Welcome to He Do the Police in Different Voices, a website for exploring voices in T. S. Eliot’s The Waste Land. This site takes its name from Eliot’s evocative working title for his poem. Following the lead presented by this title, this site is a resource for exploring fundamental questions about The Waste Land: How many voices are there in the poem? How do these voices differ from one another? Where do the voices switch? Do some voices return? Is there an overarching narrator who “does” all these voices, or are they independent of one another?
The site is divided into three main sections. The first of these sections, “What the Class Said,” presents the answers to some of these questions as arrived at by the Fall 2011 section of the University of Toronto undergraduate English course, “The Digital Text.” Through a combination of qualitative and quantitative approaches, including polling and TEI encoding, the class settled upon a preliminary hypothesis about how many voices there are in the poem, where they switch, and where they return.
This hypothesis is tested using purely quantitative methods in the second section, “What the Computer Said.” This section presents our efforts to develop an algorithm for automatically detecting voice-switches in The Waste Land, and allows visitors to compare what counts as a "voice switch" for a computer and a human.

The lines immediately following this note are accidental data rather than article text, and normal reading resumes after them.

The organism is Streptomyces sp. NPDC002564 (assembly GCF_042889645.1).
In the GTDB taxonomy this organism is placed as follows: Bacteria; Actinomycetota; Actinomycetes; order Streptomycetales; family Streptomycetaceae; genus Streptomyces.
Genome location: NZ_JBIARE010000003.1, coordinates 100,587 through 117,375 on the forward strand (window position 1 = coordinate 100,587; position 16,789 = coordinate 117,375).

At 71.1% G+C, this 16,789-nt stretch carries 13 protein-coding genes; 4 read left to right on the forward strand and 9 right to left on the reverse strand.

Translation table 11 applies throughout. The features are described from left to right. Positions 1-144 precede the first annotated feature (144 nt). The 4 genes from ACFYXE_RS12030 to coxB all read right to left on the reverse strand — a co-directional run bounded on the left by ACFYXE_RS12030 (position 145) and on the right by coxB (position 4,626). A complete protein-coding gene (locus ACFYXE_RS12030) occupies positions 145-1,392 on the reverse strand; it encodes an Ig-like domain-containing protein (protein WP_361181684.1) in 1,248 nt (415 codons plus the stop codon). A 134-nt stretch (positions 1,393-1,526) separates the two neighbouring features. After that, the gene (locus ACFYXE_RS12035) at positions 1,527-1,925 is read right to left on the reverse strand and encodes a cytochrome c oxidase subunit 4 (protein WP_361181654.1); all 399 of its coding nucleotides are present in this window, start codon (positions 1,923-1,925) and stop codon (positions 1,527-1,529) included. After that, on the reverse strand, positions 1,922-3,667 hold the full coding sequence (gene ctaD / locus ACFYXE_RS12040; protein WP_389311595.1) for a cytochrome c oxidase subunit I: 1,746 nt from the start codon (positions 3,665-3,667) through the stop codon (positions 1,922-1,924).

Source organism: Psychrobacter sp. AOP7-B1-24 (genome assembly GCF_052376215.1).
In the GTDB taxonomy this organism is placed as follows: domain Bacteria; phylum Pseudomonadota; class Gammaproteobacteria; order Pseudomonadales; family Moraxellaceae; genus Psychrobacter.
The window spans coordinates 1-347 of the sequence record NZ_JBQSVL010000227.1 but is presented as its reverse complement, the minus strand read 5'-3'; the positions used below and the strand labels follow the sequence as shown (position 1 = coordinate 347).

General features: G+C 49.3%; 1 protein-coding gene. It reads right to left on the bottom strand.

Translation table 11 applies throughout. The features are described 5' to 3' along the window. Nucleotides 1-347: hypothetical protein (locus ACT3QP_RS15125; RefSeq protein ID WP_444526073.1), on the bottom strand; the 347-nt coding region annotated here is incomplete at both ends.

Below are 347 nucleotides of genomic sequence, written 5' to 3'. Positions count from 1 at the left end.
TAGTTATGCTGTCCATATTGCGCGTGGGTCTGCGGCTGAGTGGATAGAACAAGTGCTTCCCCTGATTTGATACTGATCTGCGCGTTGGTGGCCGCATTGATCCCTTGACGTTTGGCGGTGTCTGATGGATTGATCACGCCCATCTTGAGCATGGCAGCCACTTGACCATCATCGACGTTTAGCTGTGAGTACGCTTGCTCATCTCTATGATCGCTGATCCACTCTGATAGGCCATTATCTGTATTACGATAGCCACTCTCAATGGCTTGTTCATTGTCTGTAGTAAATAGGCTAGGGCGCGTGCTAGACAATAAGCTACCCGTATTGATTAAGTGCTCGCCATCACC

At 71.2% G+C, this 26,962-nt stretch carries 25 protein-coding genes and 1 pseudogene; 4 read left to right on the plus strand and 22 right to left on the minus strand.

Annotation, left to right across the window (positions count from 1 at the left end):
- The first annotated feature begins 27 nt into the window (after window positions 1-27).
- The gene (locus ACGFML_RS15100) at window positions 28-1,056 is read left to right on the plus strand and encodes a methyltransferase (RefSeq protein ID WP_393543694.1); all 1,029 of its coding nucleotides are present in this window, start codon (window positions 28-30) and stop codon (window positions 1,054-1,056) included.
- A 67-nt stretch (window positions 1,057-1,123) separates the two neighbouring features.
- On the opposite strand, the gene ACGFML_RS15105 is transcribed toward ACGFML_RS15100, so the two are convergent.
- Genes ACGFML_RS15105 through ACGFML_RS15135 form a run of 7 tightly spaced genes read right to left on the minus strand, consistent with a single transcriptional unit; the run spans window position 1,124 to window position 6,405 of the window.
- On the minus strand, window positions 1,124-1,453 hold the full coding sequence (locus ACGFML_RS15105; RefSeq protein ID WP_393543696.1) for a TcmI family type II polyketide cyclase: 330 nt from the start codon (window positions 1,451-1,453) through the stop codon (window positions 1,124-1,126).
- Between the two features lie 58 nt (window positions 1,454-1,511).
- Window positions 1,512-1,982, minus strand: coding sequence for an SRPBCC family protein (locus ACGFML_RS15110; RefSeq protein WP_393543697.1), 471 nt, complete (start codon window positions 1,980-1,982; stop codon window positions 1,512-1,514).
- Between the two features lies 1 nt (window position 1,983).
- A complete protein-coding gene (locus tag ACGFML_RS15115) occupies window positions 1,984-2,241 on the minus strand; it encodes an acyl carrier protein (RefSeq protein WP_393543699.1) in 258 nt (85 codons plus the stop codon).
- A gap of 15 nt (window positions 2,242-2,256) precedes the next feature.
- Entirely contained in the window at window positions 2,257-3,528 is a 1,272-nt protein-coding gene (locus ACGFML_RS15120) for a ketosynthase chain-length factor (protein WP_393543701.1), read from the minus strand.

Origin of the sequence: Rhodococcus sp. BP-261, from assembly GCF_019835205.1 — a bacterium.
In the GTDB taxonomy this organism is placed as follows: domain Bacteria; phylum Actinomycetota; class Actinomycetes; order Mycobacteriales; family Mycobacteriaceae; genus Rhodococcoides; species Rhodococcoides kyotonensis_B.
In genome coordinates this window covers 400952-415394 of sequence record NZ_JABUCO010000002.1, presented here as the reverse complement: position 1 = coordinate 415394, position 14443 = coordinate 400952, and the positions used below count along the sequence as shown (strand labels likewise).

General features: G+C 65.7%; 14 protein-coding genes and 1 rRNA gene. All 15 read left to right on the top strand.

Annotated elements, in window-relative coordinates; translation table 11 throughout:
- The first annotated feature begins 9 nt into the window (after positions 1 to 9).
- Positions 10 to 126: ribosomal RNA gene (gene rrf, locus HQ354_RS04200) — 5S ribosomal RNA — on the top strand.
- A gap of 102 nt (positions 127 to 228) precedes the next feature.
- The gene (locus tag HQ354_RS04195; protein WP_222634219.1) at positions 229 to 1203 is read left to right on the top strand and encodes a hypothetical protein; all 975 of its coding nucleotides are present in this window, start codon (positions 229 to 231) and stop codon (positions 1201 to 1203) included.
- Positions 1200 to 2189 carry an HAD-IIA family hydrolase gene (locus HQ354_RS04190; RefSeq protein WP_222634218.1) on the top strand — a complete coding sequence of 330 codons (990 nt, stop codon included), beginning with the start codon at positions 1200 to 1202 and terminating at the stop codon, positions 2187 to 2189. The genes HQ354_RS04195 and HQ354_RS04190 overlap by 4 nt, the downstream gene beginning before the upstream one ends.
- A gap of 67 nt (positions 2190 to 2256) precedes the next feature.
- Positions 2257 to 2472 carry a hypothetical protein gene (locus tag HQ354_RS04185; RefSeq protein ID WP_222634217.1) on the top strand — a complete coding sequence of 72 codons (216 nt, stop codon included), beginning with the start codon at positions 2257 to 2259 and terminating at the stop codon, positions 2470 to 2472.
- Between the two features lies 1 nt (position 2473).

The third section, “Have Your Own Say,” allows you to provide your own reading of the poem’s voices. Here, in a two-step process, you can indicate every place where you believe one voice gives way to another, and then assign a particular identity to each selected chunk of dialogue. (In the near future, you will be able to listen the poem read to you according to your chosen vocal divisions.) Your input in this section is invaluable, and will be incorporated into future research.
If you wish to learn more the project and its creators—or about Eliot, The Waste Land, and its voices—please see the “About” section.
Development of this site is ongoing. Please report any problems, typos, inaccuracies, etc., to email@example.com
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